MONTREAL – For close to a year, 21-year-old Caitlin Murphy has spent two days a week inside the Place Des Arts metro station, speaking with and getting to know homeless people.
Close to 400 men and women she met later agreed to medical consultations and other forms of help.
The pilot project has been a huge success.
“It’s not the miracle solution to homelessness that’s for sure,” Murphy told Global News.
“But we’re able to give them services they need on the spot.”
Murphy’s work has been so successful, it’s being extended another three years.
Montreal Mayor Denis Coderre and Immigration Minister Diane DeCourcy were on hand at a news conference for the announcement.
“The time has come for action,” Coderre told reporters.
“As mayor of Montreal, this is my priority.”
Murphy, a worker at the St-Michael’s Mission Shelter, will be getting some help: she’ll be joined by two other social workers.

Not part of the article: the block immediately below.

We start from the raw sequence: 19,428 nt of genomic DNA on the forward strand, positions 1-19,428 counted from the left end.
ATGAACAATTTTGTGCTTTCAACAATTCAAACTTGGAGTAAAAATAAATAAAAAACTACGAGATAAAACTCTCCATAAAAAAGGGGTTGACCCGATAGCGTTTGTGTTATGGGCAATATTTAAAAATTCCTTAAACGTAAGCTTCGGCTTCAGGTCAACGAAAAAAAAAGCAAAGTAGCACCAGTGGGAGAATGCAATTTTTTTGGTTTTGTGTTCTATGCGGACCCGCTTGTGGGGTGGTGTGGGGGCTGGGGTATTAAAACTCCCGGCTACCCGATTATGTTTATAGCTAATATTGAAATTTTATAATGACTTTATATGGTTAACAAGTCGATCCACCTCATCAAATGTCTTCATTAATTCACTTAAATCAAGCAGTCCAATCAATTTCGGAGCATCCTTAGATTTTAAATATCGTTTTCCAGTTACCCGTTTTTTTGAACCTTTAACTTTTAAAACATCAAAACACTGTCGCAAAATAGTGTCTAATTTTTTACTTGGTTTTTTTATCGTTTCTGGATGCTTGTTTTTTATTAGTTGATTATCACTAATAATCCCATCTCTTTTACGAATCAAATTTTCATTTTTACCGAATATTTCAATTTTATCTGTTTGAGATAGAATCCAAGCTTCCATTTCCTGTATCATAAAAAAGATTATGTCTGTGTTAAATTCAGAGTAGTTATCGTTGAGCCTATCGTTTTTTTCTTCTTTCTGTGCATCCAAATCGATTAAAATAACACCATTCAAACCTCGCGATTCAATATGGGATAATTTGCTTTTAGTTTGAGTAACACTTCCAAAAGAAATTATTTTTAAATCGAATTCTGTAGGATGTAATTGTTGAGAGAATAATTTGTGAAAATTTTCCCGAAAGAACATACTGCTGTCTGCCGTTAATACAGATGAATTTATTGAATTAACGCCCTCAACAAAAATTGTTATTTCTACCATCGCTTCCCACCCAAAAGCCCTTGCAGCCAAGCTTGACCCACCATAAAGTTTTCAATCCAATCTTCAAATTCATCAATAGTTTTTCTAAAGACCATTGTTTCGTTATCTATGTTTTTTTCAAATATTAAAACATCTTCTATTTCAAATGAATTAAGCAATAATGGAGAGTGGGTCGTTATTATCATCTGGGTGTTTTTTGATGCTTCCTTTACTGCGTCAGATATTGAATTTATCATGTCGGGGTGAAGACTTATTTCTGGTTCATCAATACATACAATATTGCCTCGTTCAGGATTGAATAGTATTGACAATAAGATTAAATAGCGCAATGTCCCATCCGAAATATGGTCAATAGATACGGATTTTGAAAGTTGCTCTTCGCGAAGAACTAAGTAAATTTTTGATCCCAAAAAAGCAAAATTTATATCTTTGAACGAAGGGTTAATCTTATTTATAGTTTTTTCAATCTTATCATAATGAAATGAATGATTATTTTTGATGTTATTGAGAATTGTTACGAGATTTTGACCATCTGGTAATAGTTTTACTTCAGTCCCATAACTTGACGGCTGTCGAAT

The team will offer outreach services at not one but five downtown metro stations: Bonaventure, Atwater, McGill, Berri-UQAM, and Place-des-Arts.
“I do believe it will help,” says YMCA social worker Steven Cote.
“It won’t help save everybody, it won’t solve the problem, but it will address itself to the individuals who do need aid.”
Cote and another colleague will be joining Murphy in the project, who spent close to 300 hours working in the subway last year.
Every second, she says, was well worth it.
“There may not be a hundred success stories a year,” says Murphy.
“Those five success stories we do get, that’s why we do it.”
© Shaw Media, 2013